Mechanisms and demographic consequences of dispersal in meerkats
Dispersal is an important process governing the dynamics of spatially and socially structured populations, and the high fitness costs associated with dispersal are likely to induce strong selective pressures on individual social and reproductive strategies. However, mainly due to practical and technological limitations, very few studies were able to follow the fate of individuals during dispersal. Recent advances in tracking technology now enable incorporating detailed information on dispersal, and thus, a better understanding of dispersal as a life-history strategy and its influence on population dynamics.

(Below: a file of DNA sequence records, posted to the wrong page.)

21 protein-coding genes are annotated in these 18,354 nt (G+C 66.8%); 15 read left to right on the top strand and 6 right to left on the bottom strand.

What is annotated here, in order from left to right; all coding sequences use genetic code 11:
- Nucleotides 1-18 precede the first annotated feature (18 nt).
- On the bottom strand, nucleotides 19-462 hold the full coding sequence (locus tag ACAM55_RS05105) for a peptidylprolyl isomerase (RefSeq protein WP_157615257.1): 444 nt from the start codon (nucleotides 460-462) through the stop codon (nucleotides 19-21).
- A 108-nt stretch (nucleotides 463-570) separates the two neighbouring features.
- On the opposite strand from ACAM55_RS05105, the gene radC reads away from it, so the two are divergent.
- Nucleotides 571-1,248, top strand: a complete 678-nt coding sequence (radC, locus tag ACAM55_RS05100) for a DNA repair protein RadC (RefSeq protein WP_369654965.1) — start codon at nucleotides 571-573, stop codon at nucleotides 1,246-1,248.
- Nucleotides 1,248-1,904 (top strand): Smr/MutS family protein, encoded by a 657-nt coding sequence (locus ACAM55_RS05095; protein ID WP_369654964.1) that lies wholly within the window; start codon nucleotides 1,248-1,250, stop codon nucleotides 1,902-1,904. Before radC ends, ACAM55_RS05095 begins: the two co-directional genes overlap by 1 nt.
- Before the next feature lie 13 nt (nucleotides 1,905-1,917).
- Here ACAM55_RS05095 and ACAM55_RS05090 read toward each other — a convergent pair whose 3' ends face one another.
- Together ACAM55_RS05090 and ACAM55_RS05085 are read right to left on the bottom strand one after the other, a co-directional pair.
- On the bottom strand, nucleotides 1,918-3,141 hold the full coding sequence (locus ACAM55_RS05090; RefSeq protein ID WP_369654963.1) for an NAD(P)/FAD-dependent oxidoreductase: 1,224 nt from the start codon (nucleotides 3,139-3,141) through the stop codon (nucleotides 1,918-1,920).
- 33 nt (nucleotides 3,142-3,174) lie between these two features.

I investigate the influence of individual, social and environmental factors on dispersal in meerkats (Suricata suricatta) by fitting GPS collars to dispersing subordinate females. Individual-based life-history and climatic data from the long-term data set of the KMP will be used to investigate the individual, social and environmental mechanisms underlying dispersal characteristics, dispersal mortality and settlement dynamics. By coupling novel data on dispersing individuals with the already existing long-term life-history data on within-group dynamics, it will be possible to re-evaluate the fitness consequences of alternative life history strategies. Data from this study will thus allow testing hypotheses on the evolutionary mechanisms of dispersal by adding a new, unexplored dimension to our understanding of the dynamics of spatially and socially structured populations.